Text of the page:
Exercise guidelines suggest that you should drink when you’re thirsty. While water is often the best choice, there are other options available.
For example, some experts suggest that when you exercise intensely for more than an hour or work out in high heat, you should consider drinking an electrolyte replacement sports drink, which replaces the salt you lost. There are also products on the market that claim to provide additional benefits, like vitamins or minerals.
You shouldn’t force fluids, but you can safely aim to consume a cup of fluid every mile or every 30 minutes. And while you don’t have to stick to water, there are certain beverages that you should avoid before, during, and immediately after walking for exercise.
Water in a lake, stream, or spring may look beautiful, but you shouldn’t drink it. In many places, nasty parasites such as Giardia lamblia and Cryptosporidium are found in “unspoiled” water sources. These parasites infest the local squirrels and other animals, who then contaminate the water.
In fact, the Centers for Disease Control (CDC) cautions campers, hikers, and travelers against drinking water that is not filtered. Infection from parasites can lead to weeks or even months of treatment. If you are going for a hike and can’t carry enough water, carry a water filter or purification tablets and do not drink untreated water from any natural source.
Considering a cold brew to refresh yourself during a walk? You should probably skip it. Rather than replenishing your body, alcoholic beverages will make you more dehydrated. Drinking alcohol can also impair your athletic ability, coordination, balance, and judgment. And if that is not enough, alcohol can also make you more prone to heat sickness and other problems.
To ensure a healthy and safe walk, it is a good practice to abstain from alcohol during and before a big event like a charity walk or other fitness event. Skip the adult beverages the night before and hydrate with water instead. Save the celebratory drink for after your walk and after you have fully rehydrated.
Drinking caffeinated beverages can be a double-edged sword during a walk. Research has shown that caffeine can enhance exercise performance by making workouts feel more tolerable. In fact, as part of its position on caffeine, the International Society of Sports Nutrition (ISSN) has stated that it provides benefits to trained athletes when consumed in amounts ranging from three to six milligrams per kilogram of bodyweight.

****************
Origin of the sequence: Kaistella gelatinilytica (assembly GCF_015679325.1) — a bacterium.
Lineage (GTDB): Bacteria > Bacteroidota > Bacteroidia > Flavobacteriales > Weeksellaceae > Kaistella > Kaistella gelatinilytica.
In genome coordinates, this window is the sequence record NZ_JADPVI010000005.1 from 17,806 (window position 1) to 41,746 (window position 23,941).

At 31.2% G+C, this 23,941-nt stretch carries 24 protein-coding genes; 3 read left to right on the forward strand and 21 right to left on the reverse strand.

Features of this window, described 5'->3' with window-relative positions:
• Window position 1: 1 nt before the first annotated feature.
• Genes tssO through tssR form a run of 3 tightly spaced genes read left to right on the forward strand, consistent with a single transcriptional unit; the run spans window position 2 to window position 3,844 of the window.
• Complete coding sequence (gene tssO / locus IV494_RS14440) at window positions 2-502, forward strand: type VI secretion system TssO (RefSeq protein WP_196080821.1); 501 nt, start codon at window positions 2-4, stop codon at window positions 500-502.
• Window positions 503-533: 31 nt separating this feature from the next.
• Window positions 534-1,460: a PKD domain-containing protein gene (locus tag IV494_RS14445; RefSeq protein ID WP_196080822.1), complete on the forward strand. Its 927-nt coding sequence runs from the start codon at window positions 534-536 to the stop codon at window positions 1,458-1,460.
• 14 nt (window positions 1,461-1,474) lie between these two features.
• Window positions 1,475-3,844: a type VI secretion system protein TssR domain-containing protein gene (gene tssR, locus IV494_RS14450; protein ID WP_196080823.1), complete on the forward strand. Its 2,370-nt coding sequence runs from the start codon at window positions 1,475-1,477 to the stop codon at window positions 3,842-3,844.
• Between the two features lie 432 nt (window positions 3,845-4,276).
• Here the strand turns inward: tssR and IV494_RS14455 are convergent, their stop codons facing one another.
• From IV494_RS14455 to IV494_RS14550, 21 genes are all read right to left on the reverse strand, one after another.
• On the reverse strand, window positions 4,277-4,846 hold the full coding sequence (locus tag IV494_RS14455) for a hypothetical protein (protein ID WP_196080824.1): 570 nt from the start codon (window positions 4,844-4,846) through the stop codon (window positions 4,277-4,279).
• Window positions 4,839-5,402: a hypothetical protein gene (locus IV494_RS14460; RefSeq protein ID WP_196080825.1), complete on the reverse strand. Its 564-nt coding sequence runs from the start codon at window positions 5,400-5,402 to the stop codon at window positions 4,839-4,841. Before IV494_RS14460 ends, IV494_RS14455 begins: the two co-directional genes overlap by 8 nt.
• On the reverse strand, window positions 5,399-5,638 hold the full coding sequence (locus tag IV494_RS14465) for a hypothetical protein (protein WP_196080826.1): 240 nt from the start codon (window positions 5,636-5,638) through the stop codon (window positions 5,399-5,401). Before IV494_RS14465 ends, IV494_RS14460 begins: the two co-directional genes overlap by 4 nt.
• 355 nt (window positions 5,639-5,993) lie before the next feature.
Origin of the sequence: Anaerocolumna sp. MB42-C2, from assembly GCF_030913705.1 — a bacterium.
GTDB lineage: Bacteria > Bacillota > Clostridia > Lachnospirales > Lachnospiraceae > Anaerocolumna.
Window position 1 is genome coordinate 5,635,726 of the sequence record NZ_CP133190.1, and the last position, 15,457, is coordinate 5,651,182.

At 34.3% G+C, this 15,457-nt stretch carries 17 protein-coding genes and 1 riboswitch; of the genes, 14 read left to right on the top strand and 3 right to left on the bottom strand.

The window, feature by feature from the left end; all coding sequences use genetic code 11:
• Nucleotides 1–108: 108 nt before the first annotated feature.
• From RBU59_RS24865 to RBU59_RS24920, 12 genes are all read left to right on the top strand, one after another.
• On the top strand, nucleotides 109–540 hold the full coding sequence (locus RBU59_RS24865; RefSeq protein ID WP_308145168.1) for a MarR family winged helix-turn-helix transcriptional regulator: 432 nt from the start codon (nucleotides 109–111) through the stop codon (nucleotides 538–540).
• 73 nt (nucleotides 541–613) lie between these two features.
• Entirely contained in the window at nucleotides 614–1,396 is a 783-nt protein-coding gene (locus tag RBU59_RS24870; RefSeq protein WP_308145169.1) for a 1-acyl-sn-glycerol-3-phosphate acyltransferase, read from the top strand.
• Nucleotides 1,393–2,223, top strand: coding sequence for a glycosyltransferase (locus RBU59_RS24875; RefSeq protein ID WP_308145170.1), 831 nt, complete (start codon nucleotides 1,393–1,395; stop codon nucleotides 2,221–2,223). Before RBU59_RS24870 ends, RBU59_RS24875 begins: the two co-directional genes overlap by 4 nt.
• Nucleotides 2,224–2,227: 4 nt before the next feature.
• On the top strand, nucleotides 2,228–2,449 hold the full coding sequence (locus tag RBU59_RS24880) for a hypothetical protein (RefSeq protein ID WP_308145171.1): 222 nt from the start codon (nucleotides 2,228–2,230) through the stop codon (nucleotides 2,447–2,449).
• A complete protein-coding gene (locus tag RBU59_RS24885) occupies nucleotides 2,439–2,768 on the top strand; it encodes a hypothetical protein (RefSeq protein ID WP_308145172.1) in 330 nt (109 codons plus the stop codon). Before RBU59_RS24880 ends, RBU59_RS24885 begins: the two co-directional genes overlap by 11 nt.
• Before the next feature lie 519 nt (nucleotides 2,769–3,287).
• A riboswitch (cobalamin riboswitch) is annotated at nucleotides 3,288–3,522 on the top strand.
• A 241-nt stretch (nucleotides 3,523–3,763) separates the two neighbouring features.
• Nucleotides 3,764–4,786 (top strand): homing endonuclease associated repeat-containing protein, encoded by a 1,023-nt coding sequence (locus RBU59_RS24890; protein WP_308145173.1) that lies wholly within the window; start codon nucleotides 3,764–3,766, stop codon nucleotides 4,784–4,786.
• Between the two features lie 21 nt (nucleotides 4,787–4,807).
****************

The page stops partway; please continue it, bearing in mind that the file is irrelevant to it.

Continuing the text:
Nevertheless, drinking caffeine has substantial drawbacks, as well. For example, you may need to urinate more often and you might experience gastrointestinal distress, headaches, or jitters; though these side effects are more likely to occur if you consume too much caffeine.
If you find yourself making too many restroom stops, you may want to limit your caffeine intake to see if it is causing the problem. Stick to decaffeinated beverages or drink as little of the caffeinated stuff as possible before your walk. Keep in mind, however, that coffee drinkers can get a headache if they quit cold turkey, so experiment with how much you need.
Some people tolerate dairy products well. But others are lactose intolerant and experience stomach cramps, gas, nausea, and diarrhea from milk and milk products. Even if you are not lactose intolerant, consuming dairy before or during a workout has been known to cause stomach problems in certain athletes.
If you’ve ever experienced gastrointestinal distress from dairy, avoid milk products for at least 12 hours before your walk. If you have no problems with milk, consider indulging in chocolate milk after you exercise. Studies have shown that the balance of carbohydrates and proteins in the beverage provides effective nutrition for post-workout recovery.
Many walkers report gas, belching, and stomach cramps from drinking carbonated drinks when walking. If you experience any of these symptoms, save the bubbly beverages for after your walk. But if you enjoy sparkling water and experience no ill effects, there are no medical reasons not to consume it.
There have been a few (but not many) studies comparing the benefits of sparkling beverages to non-carbonated beverages during exercise. Researchers have investigated whether or not adding bubbles to a beverage affects the volume of fluid consumed. The limited studies have found no relationship between carbonation and drink consumption.
Keep in mind, however, that there are practical considerations to take into account. Walking with a carbonated beverage in your bag may lead to a disaster when you pop the top to consume it. Preventing a fizzy shower may be a smart reason to opt for flat water instead.
A Word From Verywell
Keep in mind that while drinking fluids during exercise is important, drinking too much can cause problems as well. Studies of slower marathon runners and run/walkers have shown that some of these athletes experience hyponatremia—or water intoxication. The condition occurs when too much water or fluid is consumed causing sodium levels in the blood to drop.
You can use a water calculator to get an idea of how much water to drink during your exercise. If walking for more than an hour and sweating, you should replace the salt lost in your sweat with an electrolyte-replacement sports drink such as Gatorade or Powerade, or with a snack that contains salt such as mini pretzels or trail mix that includes salted nuts.
Author: Wendy Bumgardner
Source: Very Well Fit: 5 Types of Beverages You Shouldn’t Drink When Walking